Winter storm damage, so far, in El Dorado County at $14.3mil
Recent severe winter storms in El Dorado County collapsed roads and culverts, buckled bridges and created enormous potholes. The damage resulted in 22 emergency projects estimated to cost around $14.3 million … so far.
The El Dorado County Board of Supervisors held a special meeting Monday, Feb. 27, to get the latest information from staff and public feedback.
County officials said most of the money spent on repairs could be reimbursed, possibly from Federal Emergency Management Agency and the Governor’s Office of Emergency Services, leaving El Dorado County with a more palatable $800,000 bill.
Lt. Jim Byers with the El Dorado County Sheriff’s Office of Emergency Services said local officials are working with state and the federal government to determine how to pay for all the damage. Significant rainfall the county sustained in a short amount of time has made the problem worse. In January El Dorado County received nearly 18 inches of rain and in February the rainfall total was 17.4 inches, according to local weather stats.
“I’ve been here for quite a few years and I would have to say the damage to our infrastructure is some of the worst we’ve ever dealt with,” Byers said.
He said the county has never “burned through the reserve of 20,000 sandbags” until this year. OES purchased another 65,000 sandbags and is now down to 25,000, he added. The agency is also dealing with 50 to 100 slides throughout the area.
The most costly project could be Cosumnes River Mine Road bridge damage, estimated at $2.9 million.
Priority was given to high-traffic areas, including Bucks Bar Road, Mt. Aukum Road, Newtown Road, Starkes Grade and Mosquito Road. Many big projects are slated to begin this spring and summer, as most areas are heavily saturated by the recent rainfall and starting the repair process sooner was deemed too difficult as more inclement weather is predicted.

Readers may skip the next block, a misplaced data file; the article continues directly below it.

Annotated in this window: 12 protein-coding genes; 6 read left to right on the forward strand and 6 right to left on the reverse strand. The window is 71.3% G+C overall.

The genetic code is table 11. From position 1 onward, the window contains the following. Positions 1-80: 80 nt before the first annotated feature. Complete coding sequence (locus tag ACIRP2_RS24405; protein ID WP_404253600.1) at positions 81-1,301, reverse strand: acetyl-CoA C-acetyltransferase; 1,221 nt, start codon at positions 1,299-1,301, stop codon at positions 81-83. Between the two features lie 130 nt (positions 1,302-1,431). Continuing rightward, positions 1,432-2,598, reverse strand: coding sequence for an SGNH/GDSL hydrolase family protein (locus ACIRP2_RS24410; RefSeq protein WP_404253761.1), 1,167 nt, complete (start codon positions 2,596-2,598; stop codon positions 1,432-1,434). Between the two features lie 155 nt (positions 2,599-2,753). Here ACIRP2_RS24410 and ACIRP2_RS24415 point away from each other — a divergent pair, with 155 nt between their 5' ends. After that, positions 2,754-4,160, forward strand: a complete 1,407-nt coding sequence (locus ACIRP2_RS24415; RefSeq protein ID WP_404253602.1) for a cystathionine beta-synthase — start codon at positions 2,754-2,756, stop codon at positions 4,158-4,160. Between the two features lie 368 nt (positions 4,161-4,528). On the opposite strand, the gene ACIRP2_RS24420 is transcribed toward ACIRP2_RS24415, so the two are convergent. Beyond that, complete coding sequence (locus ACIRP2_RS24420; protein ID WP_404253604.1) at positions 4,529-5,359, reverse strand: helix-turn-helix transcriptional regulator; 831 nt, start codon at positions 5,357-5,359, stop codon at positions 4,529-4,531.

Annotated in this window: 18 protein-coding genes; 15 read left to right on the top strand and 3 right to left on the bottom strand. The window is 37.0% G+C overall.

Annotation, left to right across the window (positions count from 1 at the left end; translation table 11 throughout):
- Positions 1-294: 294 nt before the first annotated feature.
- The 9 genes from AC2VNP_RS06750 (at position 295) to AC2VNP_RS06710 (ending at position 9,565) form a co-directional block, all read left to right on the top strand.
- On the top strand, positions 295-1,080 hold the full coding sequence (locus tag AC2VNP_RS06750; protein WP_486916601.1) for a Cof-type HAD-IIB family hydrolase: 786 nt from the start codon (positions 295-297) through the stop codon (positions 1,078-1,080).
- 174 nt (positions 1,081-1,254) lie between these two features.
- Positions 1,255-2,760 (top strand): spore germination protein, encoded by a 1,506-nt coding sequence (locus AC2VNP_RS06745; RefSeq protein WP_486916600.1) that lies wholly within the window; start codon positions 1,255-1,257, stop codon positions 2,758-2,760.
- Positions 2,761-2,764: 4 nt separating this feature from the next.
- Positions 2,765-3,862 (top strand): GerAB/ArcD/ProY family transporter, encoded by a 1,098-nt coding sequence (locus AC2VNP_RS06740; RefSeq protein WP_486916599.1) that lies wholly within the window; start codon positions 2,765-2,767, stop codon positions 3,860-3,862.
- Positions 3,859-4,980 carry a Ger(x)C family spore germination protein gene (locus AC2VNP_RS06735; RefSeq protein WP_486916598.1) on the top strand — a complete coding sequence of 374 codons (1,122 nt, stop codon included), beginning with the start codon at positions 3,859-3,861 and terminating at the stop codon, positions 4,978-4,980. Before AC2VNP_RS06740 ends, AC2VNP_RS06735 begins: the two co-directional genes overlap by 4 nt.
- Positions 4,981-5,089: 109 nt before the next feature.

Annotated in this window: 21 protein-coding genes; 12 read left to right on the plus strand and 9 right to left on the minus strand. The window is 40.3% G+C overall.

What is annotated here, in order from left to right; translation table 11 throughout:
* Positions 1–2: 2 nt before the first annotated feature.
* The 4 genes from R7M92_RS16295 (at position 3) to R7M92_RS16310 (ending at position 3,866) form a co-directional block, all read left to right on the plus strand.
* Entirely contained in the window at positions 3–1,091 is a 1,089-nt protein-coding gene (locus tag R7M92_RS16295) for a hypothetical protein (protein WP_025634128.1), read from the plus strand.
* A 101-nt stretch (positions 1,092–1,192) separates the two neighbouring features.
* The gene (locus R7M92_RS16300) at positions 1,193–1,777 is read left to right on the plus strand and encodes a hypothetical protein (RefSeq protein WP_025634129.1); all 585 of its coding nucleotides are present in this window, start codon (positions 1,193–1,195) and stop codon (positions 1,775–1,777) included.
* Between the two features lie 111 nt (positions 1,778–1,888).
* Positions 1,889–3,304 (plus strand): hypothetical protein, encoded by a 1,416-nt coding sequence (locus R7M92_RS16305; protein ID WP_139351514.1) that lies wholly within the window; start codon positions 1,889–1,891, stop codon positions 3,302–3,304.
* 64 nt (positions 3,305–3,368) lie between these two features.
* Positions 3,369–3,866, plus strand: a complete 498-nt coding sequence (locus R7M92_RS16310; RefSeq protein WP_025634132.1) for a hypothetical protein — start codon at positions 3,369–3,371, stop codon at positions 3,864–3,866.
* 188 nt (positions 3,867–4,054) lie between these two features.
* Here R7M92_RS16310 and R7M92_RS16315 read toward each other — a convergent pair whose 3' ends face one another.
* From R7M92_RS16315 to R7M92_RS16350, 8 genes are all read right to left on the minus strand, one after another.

Emergency quick fixes or partial repairs could begin promptly to restore essential traffic flows, minimize the extent of damage and protect remaining facilities, county officials reported.
John Kahling, deputy director of the county engineering division, said a Federal Highway Administration request has been sent for approval for specific repairs, but the process could take several months.
Parks and trails department representatives said Henningsen-Lotus Park is still closed due to storm-related problems that include contaminated water from broken pipes, sidewalk fill washed away, a flooded parking lot and extensive damage to structures — gazebo, park tables and benches. On the El Dorado Trail (a mud-clogged culvert is among the issues) and the Sacramento-Placerville Transportation Corridor repairs are estimated to cost roughly $168,000.
The Union Mine Landfill also suffered extensive damage. Representatives said it was “the most significant single damage event to the landfill.” The repair cost is estimated at $425,000 but officials said that amount is anticipated to grow. Construction is slated to start in late spring/early summer as the site needs to dry out.
Supervisor Michael Ranalli said the “utmost priority” should be given to culvert and ditch work.
Mosquito Fire Protection District Chief Eddie Dwyer spoke about the urgency to repair roads that allow residents to vacate and emergency personnel to reach Swansboro residents. Damaged roads make it nearly impossible for emergency vehicles to navigate in the more rural areas, he said.